February is American Heart Month friends! While I spend most of this month working with the American Heart Association to raise awareness for heart disease and stroke, I also want to take a moment to share this month’s vital messaging with all of you, my clients and readers because healthy hearts are good for us all!
In my latest newsletter we talked about 6 Tips To Decrease Added Sugar for a Healthier Heart. To continue that theme we’re diving deeper into sugars. If you’re trying to live a healthy lifestyle, you’ve probably heard that you should stay away from sugar. In fact, reducing added sugar from your diet can result in faster weight loss, reduced risk for type 2 diabetes, cardiovascular disease and stroke.
You get lots of healthy sugars through the fruits you eat and aside from an occasional treat to splurge on once in a while, and you might think you’ve successfully navigated away from added sugar.
Some things that we perceive as healthy are actually riddled with more hidden sugar than your favorite bowl of ice cream or bakery treats. Here is a list of the top offenders and what to do:
Greek yogurt is often encouraged as a wise choice because it contains less
sugar due to the straining process. There’s an exception to that though when it
has flavoring added in. One cup of flavored Greek yogurt can pack 12+ grams
of sugar, so check your labels before tossing it in your shopping cart.
It sounds healthy, but even a small container of applesauce could have 22
grams of sugar. Make it yourself using ground cinnamon to add flavor if you
need an extra touch of flavor in your applesauce or buy prepackaged applesauce that has “no added sugar”.
Smoothies made outside the home can contain ingredients like ice cream, sherbet,
fruit juice, or flavored syrups to the tune of 60 grams of sugar per serving. If you’d like to have a smoothie, know what’s going in it. Better yet, make it yourself, so you have complete control. Need inspiration? Check out this post on How to Build a Healthy Smoothie or download my free Soothing Smoothies ebook here with 5 delicious healthy smoothie recipes.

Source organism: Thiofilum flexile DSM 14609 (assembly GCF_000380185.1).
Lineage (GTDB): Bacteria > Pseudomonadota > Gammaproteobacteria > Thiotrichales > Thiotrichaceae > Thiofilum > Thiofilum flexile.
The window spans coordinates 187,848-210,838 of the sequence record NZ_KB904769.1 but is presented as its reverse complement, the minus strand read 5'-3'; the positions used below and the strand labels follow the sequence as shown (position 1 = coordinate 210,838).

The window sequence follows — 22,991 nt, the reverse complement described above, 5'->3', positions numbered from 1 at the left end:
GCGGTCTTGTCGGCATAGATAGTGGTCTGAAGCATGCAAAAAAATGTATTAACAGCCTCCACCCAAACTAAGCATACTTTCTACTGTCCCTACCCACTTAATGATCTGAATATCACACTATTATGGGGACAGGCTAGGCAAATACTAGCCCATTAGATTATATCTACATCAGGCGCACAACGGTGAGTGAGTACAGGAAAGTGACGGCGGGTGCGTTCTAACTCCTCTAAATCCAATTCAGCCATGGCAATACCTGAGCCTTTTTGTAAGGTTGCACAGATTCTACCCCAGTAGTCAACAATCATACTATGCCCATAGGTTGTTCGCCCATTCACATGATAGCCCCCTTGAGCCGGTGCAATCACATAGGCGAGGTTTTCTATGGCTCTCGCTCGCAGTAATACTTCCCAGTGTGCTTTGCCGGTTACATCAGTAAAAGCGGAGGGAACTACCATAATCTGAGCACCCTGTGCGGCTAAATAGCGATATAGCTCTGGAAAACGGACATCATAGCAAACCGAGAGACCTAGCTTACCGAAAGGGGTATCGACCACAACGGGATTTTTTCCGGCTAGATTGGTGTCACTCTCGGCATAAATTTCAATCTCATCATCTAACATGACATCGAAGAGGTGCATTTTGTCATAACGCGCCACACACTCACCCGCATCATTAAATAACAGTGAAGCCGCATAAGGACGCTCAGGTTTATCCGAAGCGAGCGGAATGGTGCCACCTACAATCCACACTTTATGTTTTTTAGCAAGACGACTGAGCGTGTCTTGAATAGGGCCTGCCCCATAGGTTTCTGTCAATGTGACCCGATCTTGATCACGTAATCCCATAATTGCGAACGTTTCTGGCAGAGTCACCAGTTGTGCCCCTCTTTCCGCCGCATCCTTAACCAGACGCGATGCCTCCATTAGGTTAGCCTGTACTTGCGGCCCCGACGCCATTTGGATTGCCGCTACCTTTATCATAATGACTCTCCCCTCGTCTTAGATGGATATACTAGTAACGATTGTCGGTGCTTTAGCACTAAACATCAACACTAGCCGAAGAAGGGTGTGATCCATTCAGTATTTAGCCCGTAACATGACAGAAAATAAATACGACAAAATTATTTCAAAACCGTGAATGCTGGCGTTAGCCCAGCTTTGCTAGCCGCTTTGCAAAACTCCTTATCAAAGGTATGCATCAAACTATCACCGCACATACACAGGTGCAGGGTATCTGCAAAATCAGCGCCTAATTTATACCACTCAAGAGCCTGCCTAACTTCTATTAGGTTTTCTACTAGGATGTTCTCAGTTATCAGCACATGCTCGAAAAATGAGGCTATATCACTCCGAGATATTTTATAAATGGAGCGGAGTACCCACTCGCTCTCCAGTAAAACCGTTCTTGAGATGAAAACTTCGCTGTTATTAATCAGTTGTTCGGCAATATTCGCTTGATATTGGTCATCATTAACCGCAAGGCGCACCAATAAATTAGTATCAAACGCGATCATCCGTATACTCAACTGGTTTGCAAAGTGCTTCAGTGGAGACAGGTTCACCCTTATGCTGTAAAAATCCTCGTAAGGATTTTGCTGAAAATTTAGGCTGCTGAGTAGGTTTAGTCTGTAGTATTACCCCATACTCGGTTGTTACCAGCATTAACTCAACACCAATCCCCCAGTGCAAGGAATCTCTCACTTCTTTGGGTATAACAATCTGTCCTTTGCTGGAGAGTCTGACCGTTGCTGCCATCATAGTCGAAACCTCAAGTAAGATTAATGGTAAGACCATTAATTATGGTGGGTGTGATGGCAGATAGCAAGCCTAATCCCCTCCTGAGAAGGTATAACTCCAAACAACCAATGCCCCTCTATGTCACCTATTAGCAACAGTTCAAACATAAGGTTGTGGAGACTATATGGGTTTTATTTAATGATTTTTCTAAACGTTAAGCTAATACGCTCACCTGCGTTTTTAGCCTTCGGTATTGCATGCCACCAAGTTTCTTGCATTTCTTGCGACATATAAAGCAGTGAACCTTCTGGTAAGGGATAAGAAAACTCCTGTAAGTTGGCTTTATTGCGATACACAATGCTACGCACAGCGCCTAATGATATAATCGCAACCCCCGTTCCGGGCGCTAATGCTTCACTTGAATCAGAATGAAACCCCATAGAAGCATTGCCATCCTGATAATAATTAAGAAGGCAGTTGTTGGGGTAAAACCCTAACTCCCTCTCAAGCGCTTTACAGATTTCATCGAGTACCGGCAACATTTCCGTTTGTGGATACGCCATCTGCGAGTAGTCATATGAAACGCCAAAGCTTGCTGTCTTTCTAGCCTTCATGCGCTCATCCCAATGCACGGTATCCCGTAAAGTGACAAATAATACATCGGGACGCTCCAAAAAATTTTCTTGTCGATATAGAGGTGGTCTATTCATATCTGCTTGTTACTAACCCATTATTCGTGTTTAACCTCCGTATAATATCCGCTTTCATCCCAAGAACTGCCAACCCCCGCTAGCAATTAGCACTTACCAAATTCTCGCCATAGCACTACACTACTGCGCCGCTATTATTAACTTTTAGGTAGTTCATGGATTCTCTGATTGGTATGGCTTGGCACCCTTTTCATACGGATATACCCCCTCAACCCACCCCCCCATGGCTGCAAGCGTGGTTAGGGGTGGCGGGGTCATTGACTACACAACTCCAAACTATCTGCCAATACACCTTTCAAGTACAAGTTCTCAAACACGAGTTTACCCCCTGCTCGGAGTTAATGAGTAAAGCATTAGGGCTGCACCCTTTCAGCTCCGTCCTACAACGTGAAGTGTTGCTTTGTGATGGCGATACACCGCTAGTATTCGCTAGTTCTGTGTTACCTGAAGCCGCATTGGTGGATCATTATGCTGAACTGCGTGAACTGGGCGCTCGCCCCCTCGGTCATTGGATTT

Nut butters can give us a nice dose of protein and keep us on an even keel
during a busy day. But highly processed nut butters often contain added sugars. Be sure you are checking food label and review the ingredients list to find out if yours contains added sugars such as cane sugar, honey, or corn syrup. If there are ingredients that end is “ose” listed on the label, toss it. Choose the natural varieties that contain minimal ingredients or simply just nuts.
Oatmeal is an excellent choice for a healthy breakfast but you should be cautious of flavored packets. Choose unsweetened oatmeal such as steel cut or old fashioned oats and top it with fresh fruit or spices such as cinnamon for a taste you’ll love without all that sugar.
Avoid dried fruit that has been coated in candy, chocolate, or yogurt as a healthy snack. When choosing plain dried fruit, always check the food labels as some brands add sugar during processing, loading it with more sugar than you’d expect to find in a packet of dried fruit.
It’s a good rule of thumb to read the food labels for all your sauces from ketchup to barbecue and teriyaki to sweet chili. While some brands offer “reduced sugar” or “no added sugar” claims on their packaging, many of them still have hidden sugars, some more than others. Be mindful of how often and how much you are consuming.
Whether you’re vegan or you need or want to avoid regular milk, be careful which non-dairy choices you make. Almond, soy, cashew, and rice milks can have as much as 10 grams of sugar. Be sure to choose unsweetened and unflavored varieties of these non-dairy milks instead.
Don’t forget when you switch to whole grain breads to always look for the sugar content. Narrow down your selection to a brand with 2 grams of sugar per slice or less.
Swallowing those jumbo vitamins is such a hassle. It’s great that someone
came up with vitamins in gummy-form. However, you might be getting more
sugar than you bargained for. Check out the label to be sure.
The bottom line is this: hidden sugars are in some of the least suspecting
places. Read your labels and make wise choices to keep your sugar intake to
the bare minimum.
Need more information on how to read a food label for sugar? Download this sugars handout for additional details.
Priscilla Askew is a Nutrition & Dietetic Technician, Registered. She loves all things related to health & fitness and blogs about her adventures in running, triathlon, and nutrition.